Despite being one of the most lethal illnesses globally, tuberculosis shows promise for a potential vaccine breakthrough.
The latest report from the World Health Organization reveals that global instances of tuberculosis, also referred to as TB, increased last year due to interruptions in health services caused by the COVID-19 pandemic, hindering progress in combatting the illness.
According to the latest WHO report, Tuberculosis, a contagious illness that primarily affects the lungs, is preventable and treatable. In 2022, it resulted in approximately 1.3 million fatalities, which is a 19% decrease from the previous year.
The number of global TB cases has slightly increased to approximately 10.6 million. Around 40% of individuals with TB are not diagnosed or receiving treatment.
The disease is just behind COVID-19 as the world’s deadliest infectious illness, with India, Indonesia and the Philippines particularly affected.
In 2020, the COVID-19 outbreak caused healthcare systems to become overburdened in various regions. Dr. Lucica Ditiu, the head of the Stop TB Partnership in Geneva, stated that there was a significant decrease in the diagnosis and treatment of tuberculosis.
“Regrettably, there has been an increase in the prevalence of TB. Previously, we saw a decrease of 2% annually. However, due to the impact of COVID-19, there has been a rise in the last two years – 2021 and 2022 – of approximately 4%,” she stated in an interview with VOA.
According to the World Health Organization, the COVID pandemic has caused significant disruptions leading to approximately 500,000 additional deaths from TB between 2020 and 2022.
Ditiu notes that the report highlights a worrisome lack of advancement in certain aspects.
The situation for individuals with drug-resistant TB and childhood TB is quite challenging. According to the speaker, nearly 200,000 people were identified and received treatment for drug-resistant TB. However, as the World Health Organization stated, only two out of every five individuals with drug-resistant TB were able to access treatment. The main limitation seems to be the availability of proper diagnosis.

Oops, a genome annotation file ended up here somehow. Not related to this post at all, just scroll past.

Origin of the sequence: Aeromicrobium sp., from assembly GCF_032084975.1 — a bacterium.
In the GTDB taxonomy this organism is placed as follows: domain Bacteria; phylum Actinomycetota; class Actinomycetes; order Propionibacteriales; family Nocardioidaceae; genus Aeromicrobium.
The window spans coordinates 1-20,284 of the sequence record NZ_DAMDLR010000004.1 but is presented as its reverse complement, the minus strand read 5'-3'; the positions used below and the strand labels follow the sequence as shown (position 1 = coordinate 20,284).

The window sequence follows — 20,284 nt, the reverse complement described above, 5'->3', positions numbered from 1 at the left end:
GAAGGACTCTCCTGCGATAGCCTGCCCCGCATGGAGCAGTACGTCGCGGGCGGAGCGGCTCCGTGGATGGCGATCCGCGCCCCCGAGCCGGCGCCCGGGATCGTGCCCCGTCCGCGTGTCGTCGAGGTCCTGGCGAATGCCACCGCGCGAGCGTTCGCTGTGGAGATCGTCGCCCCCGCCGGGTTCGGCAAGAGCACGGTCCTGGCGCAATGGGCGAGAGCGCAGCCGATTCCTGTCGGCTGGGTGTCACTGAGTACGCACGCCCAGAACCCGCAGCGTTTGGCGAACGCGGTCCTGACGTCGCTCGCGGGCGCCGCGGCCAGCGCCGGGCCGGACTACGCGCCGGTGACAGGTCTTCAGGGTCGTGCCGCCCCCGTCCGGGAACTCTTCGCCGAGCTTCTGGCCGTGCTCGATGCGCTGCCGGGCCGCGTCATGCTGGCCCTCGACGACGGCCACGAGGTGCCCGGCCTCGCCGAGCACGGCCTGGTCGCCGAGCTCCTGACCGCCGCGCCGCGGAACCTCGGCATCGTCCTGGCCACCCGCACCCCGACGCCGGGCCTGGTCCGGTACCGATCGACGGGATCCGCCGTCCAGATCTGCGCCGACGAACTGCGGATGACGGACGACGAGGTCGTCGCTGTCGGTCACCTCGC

According to Ditiu, approximately 1.3 million children have tuberculosis, which accounts for approximately 12% of the global number. She also stated that children make up 16% of the deaths caused by tuberculosis.
Yet, efforts towards battling tuberculosis seem to be regaining momentum. The overall amount of cases identified worldwide in the past year was 7.5 million, marking the highest number on record.
Ditiu stated that this demonstrates that the countries have taken measures to rebound from the effects of COVID and have even surpassed their pre-COVID levels.
GlaxoSmithKline has developed a potentially effective tuberculosis vaccine, called M72, which is currently in the last round of trials. Additionally, there are sixteen other vaccines in earlier stages of testing.
Ditiu stated that obtaining a vaccine would be the ultimate game changer.
The decrease in tuberculosis deaths by 19% between 2018 and 2022 falls significantly below the World Health Organization’s goal of a 75% reduction by 2025.
The funding received for TB diagnosis, treatment, and prevention services in 2022 was less than half of the WHO’s goal of $13 billion.
At a special U.N. meeting in September, governments pledged to allocate $22 billion annually towards TB by 2027.